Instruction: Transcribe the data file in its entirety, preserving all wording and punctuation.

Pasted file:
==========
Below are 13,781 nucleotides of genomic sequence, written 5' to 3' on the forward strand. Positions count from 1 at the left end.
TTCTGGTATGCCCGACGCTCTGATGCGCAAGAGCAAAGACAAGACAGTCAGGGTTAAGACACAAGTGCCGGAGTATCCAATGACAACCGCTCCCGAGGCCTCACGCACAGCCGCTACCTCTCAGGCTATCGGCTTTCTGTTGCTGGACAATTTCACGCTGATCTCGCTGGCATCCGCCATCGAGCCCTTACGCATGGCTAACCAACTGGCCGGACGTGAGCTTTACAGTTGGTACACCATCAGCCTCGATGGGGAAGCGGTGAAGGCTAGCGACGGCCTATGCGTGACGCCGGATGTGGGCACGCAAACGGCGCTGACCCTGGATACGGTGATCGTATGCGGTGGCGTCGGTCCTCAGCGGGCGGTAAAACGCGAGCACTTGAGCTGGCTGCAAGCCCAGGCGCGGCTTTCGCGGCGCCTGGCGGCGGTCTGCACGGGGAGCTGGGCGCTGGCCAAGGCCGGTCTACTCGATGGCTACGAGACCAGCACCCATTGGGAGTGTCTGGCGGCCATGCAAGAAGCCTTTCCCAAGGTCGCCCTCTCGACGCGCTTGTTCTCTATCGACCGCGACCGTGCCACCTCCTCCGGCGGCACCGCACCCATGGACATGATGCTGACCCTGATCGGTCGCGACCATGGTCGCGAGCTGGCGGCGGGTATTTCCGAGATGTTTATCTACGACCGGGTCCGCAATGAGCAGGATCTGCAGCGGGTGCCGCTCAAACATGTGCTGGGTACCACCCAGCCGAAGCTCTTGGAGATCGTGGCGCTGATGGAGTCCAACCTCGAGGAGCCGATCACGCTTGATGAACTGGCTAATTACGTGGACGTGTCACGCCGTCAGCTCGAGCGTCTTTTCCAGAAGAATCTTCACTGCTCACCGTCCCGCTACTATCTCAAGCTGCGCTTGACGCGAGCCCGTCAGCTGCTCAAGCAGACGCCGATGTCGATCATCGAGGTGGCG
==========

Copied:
Below are 13,781 nucleotides of genomic sequence, written 5' to 3' on the forward strand. Positions count from 1 at the left end.
TTCTGGTATGCCCGACGCTCTGATGCGCAAGAGCAAAGACAAGACAGTCAGGGTTAAGACACAAGTGCCGGAGTATCCAATGACAACCGCTCCCGAGGCCTCACGCACAGCCGCTACCTCTCAGGCTATCGGCTTTCTGTTGCTGGACAATTTCACGCTGATCTCGCTGGCATCCGCCATCGAGCCCTTACGCATGGCTAACCAACTGGCCGGACGTGAGCTTTACAGTTGGTACACCATCAGCCTCGATGGGGAAGCGGTGAAGGCTAGCGACGGCCTATGCGTGACGCCGGATGTGGGCACGCAAACGGCGCTGACCCTGGATACGGTGATCGTATGCGGTGGCGTCGGTCCTCAGCGGGCGGTAAAACGCGAGCACTTGAGCTGGCTGCAAGCCCAGGCGCGGCTTTCGCGGCGCCTGGCGGCGGTCTGCACGGGGAGCTGGGCGCTGGCCAAGGCCGGTCTACTCGATGGCTACGAGACCAGCACCCATTGGGAGTGTCTGGCGGCCATGCAAGAAGCCTTTCCCAAGGTCGCCCTCTCGACGCGCTTGTTCTCTATCGACCGCGACCGTGCCACCTCCTCCGGCGGCACCGCACCCATGGACATGATGCTGACCCTGATCGGTCGCGACCATGGTCGCGAGCTGGCGGCGGGTATTTCCGAGATGTTTATCTACGACCGGGTCCGCAATGAGCAGGATCTGCAGCGGGTGCCGCTCAAACATGTGCTGGGTACCACCCAGCCGAAGCTCTTGGAGATCGTGGCGCTGATGGAGTCCAACCTCGAGGAGCCGATCACGCTTGATGAACTGGCTAATTACGTGGACGTGTCACGCCGTCAGCTCGAGCGTCTTTTCCAGAAGAATCTTCACTGCTCACCGTCCCGCTACTATCTCAAGCTGCGCTTGACGCGAGCCCGTCAGCTGCTCAAGCAGACGCCGATGTCGATCATCGAGGTGGCG